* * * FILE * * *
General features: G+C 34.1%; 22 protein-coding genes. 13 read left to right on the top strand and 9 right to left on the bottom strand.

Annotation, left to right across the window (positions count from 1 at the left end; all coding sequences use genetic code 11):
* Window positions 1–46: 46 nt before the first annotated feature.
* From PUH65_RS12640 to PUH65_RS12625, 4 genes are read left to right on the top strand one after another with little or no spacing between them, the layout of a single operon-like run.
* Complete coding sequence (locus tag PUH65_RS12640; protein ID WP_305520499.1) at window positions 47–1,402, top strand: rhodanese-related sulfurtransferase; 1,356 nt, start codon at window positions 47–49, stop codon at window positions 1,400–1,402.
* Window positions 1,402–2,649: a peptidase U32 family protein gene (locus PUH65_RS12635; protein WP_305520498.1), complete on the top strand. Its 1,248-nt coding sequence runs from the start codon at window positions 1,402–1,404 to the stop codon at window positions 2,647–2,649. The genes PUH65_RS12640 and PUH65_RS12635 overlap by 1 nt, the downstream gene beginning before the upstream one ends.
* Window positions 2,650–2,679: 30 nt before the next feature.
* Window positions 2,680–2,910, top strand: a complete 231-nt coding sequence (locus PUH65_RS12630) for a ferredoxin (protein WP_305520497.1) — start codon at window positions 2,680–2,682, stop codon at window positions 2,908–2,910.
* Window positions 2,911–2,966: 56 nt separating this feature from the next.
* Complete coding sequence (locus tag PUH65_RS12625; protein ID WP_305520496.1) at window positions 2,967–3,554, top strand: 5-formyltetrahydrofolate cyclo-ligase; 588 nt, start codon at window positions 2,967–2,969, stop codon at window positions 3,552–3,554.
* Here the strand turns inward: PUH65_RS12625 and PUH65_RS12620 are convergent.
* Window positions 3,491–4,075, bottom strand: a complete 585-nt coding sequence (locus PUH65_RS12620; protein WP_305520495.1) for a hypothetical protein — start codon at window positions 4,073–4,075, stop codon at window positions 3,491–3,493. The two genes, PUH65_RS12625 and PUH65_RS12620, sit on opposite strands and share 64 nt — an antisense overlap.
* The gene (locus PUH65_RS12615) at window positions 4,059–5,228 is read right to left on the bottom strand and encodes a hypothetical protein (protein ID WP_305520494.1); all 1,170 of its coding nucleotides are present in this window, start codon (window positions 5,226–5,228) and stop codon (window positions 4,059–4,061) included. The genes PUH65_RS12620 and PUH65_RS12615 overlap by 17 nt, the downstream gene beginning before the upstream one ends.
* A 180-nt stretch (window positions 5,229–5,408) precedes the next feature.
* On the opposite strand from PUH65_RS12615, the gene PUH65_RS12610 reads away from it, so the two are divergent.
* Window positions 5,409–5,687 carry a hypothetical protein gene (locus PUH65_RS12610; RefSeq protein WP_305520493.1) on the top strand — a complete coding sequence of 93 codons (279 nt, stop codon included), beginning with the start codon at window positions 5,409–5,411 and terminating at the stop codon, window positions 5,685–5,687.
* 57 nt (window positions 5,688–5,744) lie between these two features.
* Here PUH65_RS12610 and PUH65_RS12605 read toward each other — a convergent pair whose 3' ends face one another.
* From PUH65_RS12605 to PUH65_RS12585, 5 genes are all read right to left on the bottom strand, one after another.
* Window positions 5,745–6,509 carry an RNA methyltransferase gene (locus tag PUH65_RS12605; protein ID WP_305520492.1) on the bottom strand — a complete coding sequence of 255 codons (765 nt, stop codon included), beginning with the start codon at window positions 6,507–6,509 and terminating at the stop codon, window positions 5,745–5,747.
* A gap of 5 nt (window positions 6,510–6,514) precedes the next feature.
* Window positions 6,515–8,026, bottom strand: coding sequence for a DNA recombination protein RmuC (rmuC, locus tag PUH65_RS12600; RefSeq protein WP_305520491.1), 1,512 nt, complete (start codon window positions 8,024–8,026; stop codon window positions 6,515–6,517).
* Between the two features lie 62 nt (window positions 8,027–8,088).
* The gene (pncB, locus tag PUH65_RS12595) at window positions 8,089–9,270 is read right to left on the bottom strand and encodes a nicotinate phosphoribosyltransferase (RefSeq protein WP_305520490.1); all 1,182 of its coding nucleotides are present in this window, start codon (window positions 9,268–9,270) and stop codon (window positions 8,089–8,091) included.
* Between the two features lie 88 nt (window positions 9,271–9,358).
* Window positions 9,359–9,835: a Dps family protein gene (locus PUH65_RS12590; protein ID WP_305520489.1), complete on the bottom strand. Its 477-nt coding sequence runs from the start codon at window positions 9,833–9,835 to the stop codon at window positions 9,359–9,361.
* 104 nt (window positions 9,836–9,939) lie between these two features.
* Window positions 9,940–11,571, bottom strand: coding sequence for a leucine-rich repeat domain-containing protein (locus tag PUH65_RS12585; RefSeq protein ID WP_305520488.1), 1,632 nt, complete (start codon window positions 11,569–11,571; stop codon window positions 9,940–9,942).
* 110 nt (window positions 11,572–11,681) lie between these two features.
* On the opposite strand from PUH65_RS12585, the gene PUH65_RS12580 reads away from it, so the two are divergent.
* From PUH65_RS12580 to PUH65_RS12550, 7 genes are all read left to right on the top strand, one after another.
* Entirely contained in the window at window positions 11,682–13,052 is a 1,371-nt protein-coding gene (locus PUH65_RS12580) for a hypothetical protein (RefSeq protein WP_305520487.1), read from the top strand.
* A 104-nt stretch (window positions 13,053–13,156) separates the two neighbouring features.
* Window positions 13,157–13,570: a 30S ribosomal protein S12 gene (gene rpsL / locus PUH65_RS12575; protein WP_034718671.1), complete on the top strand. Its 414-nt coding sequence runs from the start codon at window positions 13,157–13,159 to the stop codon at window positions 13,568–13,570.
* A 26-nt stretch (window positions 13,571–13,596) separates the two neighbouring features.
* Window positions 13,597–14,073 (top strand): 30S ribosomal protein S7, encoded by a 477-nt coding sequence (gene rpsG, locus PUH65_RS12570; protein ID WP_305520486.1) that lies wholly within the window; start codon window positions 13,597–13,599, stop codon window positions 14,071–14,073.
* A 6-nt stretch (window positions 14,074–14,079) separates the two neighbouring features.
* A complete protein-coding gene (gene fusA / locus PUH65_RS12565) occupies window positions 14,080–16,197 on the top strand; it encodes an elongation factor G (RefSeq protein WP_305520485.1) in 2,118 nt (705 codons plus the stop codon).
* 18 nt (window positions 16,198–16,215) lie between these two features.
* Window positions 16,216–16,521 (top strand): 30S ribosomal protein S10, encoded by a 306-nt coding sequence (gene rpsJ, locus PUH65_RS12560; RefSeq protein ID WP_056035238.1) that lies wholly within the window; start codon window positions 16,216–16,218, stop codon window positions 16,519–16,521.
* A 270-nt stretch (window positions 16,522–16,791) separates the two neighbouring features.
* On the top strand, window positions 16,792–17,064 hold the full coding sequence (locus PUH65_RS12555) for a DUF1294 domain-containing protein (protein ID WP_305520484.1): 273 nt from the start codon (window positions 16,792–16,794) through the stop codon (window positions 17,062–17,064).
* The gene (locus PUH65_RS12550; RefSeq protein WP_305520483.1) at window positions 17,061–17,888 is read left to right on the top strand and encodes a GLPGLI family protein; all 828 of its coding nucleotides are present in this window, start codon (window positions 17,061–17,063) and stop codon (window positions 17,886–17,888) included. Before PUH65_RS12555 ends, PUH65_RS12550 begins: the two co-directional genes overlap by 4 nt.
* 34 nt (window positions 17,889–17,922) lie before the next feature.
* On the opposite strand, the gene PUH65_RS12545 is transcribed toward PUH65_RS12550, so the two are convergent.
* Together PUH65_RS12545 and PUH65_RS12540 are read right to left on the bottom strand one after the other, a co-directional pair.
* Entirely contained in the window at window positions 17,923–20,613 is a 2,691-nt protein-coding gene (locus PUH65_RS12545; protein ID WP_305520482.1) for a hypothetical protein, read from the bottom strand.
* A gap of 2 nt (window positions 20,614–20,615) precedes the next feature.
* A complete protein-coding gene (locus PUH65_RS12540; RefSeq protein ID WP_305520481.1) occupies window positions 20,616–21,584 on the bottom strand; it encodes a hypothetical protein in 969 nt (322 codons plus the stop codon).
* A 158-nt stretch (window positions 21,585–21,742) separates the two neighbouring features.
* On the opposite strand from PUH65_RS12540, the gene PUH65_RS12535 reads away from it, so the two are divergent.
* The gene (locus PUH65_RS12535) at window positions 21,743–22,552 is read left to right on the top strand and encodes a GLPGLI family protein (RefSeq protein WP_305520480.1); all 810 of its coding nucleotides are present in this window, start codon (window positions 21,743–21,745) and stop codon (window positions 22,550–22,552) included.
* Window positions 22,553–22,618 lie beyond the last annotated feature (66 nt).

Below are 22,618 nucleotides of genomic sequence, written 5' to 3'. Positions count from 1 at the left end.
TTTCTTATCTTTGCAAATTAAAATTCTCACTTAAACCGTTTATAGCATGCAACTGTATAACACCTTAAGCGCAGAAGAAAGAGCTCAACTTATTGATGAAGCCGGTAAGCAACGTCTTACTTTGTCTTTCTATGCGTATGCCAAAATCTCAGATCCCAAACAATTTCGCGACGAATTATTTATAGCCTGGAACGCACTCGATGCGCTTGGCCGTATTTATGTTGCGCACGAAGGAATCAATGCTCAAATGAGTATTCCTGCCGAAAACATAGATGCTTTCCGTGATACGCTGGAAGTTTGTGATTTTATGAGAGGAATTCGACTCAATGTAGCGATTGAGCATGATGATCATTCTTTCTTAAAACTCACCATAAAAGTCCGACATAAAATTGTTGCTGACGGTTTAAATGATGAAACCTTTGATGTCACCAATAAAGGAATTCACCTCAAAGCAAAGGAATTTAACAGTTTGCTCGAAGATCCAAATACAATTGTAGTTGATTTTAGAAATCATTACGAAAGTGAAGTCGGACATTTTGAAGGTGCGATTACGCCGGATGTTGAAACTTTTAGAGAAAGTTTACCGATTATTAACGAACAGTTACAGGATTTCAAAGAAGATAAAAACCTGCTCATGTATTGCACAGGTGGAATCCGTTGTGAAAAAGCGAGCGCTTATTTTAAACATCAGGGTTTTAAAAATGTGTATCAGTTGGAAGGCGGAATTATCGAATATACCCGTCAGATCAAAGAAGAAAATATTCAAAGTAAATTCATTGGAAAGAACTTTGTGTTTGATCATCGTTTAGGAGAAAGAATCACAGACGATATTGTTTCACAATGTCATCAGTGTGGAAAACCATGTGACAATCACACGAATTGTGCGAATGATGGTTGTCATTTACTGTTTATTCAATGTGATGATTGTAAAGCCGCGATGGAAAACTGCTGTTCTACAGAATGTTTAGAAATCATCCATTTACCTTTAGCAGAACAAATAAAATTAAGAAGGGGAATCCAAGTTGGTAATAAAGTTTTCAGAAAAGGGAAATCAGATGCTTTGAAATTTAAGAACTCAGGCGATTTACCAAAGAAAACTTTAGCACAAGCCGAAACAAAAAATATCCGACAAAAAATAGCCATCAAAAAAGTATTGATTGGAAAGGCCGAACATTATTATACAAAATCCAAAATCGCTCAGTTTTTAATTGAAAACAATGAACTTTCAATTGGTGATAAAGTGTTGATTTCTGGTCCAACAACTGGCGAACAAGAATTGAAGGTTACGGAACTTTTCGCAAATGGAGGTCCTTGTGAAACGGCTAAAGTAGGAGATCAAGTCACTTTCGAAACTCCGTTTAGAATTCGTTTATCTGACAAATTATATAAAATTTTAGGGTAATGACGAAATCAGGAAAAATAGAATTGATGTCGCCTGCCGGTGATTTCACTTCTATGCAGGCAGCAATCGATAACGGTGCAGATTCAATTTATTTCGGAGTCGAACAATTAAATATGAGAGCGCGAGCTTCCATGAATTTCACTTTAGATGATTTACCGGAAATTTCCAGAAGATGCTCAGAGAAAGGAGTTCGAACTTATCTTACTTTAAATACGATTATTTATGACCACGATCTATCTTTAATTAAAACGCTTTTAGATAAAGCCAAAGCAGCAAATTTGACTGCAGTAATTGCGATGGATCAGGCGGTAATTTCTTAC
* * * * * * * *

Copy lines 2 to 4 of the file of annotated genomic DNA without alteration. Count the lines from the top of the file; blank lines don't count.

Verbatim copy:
Annotation, left to right across the window (positions count from 1 at the left end; all coding sequences use genetic code 11):
* Window positions 1–46: 46 nt before the first annotated feature.
* From PUH65_RS12640 to PUH65_RS12625, 4 genes are read left to right on the top strand one after another with little or no spacing between them, the layout of a single operon-like run.